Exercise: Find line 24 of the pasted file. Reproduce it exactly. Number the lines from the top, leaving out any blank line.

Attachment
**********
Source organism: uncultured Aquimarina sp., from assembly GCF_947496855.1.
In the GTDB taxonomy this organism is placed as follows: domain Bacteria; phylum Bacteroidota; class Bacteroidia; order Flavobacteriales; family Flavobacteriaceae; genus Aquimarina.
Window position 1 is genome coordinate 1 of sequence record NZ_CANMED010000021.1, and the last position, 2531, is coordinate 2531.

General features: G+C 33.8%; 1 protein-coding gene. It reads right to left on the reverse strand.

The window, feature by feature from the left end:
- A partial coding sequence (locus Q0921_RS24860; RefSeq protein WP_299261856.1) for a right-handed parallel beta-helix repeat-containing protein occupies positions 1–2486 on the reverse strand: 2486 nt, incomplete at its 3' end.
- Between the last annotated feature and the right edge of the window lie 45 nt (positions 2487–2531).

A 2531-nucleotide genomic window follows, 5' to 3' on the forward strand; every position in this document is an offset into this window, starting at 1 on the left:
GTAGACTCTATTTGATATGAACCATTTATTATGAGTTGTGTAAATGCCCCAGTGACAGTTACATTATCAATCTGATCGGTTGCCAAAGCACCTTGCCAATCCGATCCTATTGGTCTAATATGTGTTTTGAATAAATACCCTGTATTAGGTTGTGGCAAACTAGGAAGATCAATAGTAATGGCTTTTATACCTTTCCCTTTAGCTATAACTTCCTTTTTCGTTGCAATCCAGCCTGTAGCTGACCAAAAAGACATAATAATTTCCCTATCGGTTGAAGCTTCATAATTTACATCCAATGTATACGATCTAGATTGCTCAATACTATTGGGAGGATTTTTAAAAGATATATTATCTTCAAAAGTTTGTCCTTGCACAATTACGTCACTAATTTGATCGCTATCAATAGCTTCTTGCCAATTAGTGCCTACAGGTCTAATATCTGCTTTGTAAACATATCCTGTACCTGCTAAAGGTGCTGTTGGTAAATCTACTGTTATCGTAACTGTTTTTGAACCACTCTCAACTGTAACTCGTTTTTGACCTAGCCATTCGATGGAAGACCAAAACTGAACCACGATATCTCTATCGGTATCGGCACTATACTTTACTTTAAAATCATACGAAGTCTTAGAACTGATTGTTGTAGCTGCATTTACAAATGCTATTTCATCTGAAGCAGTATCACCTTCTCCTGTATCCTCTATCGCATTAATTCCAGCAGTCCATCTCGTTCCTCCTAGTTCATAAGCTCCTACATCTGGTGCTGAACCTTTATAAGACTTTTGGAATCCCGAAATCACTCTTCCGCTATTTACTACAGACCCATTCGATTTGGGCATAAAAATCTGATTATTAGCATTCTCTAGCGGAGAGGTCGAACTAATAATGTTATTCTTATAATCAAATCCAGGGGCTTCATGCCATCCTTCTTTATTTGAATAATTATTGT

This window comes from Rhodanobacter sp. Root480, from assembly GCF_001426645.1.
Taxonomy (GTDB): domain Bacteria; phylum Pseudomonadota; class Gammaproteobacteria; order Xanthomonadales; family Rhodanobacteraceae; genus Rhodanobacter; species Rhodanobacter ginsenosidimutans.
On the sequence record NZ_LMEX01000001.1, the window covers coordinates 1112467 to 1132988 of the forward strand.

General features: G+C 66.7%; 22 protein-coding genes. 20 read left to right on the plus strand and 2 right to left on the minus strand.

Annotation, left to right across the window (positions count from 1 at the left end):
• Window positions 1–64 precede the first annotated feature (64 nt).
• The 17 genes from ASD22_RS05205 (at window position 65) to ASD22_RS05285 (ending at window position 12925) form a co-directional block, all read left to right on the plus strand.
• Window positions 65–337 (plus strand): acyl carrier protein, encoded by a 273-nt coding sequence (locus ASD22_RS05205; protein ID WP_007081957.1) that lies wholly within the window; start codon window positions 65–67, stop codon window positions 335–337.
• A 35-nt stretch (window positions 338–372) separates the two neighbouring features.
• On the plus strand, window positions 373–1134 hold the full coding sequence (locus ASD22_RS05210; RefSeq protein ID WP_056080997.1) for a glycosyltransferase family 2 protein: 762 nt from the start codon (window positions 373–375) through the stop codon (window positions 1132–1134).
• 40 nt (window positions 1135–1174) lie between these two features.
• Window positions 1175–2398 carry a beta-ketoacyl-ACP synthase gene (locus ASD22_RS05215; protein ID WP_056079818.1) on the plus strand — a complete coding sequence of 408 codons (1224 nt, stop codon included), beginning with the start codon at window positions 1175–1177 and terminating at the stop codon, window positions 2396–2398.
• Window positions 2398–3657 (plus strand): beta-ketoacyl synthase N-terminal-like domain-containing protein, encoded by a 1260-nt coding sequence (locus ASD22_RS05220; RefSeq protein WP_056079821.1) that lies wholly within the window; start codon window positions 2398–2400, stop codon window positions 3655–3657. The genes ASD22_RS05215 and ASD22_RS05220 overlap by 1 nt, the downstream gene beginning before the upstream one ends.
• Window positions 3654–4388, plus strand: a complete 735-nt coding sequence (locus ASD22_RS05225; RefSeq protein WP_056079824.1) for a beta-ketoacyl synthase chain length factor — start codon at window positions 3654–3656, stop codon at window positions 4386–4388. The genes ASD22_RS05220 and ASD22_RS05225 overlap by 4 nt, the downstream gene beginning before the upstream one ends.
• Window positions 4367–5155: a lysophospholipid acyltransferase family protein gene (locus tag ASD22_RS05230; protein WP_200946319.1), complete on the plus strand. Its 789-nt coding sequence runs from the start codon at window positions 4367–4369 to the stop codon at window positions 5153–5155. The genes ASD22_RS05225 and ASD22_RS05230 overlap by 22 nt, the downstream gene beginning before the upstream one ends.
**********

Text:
• Window positions 4367–5155: a lysophospholipid acyltransferase family protein gene (locus tag ASD22_RS05230; protein WP_200946319.1), complete on the plus strand. Its 789-nt coding sequence runs from the start codon at window positions 4367–4369 to the stop codon at window positions 5153–5155. The genes ASD22_RS05225 and ASD22_RS05230 overlap by 22 nt, the downstream gene beginning before the upstream one ends.